Telegram is a messaging app that has grown in popularity since its launch in 2013. It doesn’t make money yet, even though it acquired over a billion dollars as of 2019, through two ICOs (initial coin offerings).
Let’s look at the Telegram founding story and why it’s so interesting.
Telegram founding story
Brothers Nikolai and Pavel Durov didn’t have an easy life as entrepreneurs. Indeed, although they had launched a successful startup in Russia (their country of origin), they had to sell it and fly out from the country eventually.
Indeed, back in the early 2000s as Facebook was becoming popular, Pavel Durov heard about this social network idea. He got inspired and together with the brother, they launched in 2006, VK (formerly VKontakte). The social media app became wildly popular in Russia and Europe.
Yet as popularity grew and the company valuation skyrocketed, in 2014 Pavel Durov had to sell the company (at the time it had become the most popular social media in Russia).
As reported by techcrunch,com back then, “Durov had to sell his 12 percent stake to Ivan Tavrin, the CEO of major Russian mobile operator Megafon. The telco’s second-largest shareholder is Alisher Usmanov, one of Russia’s most powerful oligarchs, a man who has long been lobbying to take over VK.”
Pavel Durov commented it on a VK post, back in 2014:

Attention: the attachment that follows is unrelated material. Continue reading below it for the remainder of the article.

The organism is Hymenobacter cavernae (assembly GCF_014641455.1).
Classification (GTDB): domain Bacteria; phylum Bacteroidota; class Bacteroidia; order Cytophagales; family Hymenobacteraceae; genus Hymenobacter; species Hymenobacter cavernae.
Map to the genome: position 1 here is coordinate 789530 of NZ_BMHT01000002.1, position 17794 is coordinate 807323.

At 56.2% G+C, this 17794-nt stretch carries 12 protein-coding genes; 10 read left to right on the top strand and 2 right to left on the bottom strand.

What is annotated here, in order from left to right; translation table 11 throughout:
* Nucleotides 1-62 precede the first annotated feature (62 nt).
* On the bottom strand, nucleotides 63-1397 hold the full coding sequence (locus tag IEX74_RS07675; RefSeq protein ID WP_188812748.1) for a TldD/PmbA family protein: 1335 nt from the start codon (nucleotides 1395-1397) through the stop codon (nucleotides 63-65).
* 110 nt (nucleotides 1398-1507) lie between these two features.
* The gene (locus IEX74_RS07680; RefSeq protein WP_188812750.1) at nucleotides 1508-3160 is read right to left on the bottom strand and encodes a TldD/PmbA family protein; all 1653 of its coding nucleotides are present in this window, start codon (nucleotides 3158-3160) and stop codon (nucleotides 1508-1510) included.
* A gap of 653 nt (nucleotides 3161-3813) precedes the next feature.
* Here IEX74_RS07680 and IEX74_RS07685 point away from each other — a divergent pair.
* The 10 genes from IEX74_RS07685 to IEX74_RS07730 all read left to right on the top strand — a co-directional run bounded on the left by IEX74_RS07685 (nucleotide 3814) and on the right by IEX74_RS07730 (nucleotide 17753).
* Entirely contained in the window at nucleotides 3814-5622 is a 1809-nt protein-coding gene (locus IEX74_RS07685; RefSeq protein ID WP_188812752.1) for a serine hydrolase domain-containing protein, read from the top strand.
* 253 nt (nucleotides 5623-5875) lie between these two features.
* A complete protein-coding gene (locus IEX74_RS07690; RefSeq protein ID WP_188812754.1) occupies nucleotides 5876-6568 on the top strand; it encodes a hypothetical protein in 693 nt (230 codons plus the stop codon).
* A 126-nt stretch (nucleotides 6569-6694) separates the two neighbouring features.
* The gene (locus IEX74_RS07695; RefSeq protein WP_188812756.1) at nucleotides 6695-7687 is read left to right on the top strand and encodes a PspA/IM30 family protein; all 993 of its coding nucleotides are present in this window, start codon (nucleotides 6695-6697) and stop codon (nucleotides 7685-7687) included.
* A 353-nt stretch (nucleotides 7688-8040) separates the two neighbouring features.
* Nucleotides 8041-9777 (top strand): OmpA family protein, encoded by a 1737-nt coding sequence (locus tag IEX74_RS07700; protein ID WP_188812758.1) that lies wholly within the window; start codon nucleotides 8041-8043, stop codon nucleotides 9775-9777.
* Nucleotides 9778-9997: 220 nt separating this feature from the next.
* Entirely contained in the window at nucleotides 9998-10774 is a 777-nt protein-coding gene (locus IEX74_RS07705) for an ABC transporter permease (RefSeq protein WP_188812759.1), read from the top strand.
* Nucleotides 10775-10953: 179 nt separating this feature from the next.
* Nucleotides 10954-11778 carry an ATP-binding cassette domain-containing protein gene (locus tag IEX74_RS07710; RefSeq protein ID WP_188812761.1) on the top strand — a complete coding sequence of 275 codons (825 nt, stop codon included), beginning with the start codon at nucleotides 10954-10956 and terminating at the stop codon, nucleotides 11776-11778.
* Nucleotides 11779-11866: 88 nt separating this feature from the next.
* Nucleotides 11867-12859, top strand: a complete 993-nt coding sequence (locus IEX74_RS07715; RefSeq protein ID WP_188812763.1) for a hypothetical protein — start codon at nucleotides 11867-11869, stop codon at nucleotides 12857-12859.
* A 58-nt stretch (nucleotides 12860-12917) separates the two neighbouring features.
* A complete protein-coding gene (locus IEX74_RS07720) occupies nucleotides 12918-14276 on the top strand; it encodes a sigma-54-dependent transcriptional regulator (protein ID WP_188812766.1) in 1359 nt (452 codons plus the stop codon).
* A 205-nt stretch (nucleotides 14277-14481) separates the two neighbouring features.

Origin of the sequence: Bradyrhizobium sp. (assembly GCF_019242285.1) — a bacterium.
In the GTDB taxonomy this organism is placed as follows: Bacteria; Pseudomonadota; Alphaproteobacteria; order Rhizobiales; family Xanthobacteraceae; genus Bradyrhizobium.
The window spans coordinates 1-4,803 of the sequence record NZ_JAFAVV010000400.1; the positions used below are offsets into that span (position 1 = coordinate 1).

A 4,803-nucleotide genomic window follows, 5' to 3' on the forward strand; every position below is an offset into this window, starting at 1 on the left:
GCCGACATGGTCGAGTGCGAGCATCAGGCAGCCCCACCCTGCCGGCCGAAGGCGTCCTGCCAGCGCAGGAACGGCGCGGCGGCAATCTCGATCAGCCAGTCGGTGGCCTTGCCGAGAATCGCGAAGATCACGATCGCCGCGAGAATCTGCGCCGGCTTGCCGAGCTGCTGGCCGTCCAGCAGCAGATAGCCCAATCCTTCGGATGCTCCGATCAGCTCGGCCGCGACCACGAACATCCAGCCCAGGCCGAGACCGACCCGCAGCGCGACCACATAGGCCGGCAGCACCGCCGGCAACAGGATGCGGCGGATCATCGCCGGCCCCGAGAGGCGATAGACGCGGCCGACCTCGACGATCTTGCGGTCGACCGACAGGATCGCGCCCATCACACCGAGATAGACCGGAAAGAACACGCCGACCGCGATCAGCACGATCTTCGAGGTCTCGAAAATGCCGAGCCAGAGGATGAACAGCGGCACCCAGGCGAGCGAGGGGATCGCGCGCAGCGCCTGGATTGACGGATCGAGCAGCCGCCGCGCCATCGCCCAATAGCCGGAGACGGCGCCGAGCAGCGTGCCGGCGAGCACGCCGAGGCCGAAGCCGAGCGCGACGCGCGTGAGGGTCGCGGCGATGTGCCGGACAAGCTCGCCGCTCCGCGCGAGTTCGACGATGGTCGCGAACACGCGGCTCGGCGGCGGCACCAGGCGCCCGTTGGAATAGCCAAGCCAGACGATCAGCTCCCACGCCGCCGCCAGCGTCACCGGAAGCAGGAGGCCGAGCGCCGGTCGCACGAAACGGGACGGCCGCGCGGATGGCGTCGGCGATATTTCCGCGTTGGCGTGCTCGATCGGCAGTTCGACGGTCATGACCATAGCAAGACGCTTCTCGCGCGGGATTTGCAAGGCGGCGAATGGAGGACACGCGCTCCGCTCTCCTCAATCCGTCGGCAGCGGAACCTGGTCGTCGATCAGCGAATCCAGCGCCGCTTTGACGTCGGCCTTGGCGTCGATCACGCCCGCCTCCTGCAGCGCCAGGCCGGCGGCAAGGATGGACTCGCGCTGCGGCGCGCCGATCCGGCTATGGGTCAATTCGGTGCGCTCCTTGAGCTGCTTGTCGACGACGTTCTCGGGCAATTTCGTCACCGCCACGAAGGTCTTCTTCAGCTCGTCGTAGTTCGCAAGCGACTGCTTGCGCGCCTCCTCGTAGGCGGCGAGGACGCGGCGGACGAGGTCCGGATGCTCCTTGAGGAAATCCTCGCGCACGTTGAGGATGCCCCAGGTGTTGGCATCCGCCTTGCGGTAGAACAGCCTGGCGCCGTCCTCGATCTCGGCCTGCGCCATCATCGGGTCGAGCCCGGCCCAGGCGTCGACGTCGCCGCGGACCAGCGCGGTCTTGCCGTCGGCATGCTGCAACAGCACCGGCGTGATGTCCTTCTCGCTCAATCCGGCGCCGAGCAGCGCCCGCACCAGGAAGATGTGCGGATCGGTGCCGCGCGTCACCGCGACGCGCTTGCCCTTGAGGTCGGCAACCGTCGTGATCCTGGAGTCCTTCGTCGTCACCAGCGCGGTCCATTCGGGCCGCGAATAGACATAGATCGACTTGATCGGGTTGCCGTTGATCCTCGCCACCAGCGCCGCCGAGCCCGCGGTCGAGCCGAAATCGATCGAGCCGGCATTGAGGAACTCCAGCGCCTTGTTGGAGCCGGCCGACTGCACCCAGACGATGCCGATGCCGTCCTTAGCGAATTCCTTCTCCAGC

Judging by the news, as a result of my public refusal last week today, I was fired from the post of general director of VKontakte. Interestingly, the shareholders did not have the courage to do it right, and I find out about my mysterious dismissal from the press...Thus, today VKontakte goes under the full control of Igor Sechin and Alisher Usmanov. Probably, in the Russian conditions, something similar was inevitable, but I am glad that we held out for 7 and a half years. We had a lot of time. And part of what has been done is no longer reversed.
It was time to start another company. This time focused on privacy: Telegram.
Telegram explosive growth
When Pavel Durov launched Telegram back in 2013, it reached explosive growth in an incredibly short time frame. As Durov pointed out on his VK account:
Telegram reached a billion messages a day 15 months after launch. VKontakte to achieve the same mark took 6 and a half years. 50 million active Telegram users are evenly distributed across continents. Among the most active countries are Spain, Brazil, South Korea, Mexico, Germany, Malaysia, Singapore, India, Saudi Arabia, Italy, and the USA. Russia's share in the Telegram is about 1%.
As of 2019, Telegram has acquired over a billion dollars through two ICO offerings. Its growth exploded even further when in March 2019, WhatsApp and other Facebook products experienced an outage, and users flocked in the millions to Telegram.
How is Telegram different from WhatsApp?
As pointed out on the Telegram website, “thanks to its multi-data center infrastructure and encryption, Telegram is faster and way more secure.”
Also, Telegram is free, and as Durov pointed out several times, it will stay open (Durov noted the company wasn’t going to monetize it with ads, nor subscription fees, forever.)
How does Telegram make money?
Telegram doesn’t make money, or at least it doesn’t generate revenues, as of 2019. Durov pointed out on a blog post that he “believes in fast and secure messaging that is also 100% free.”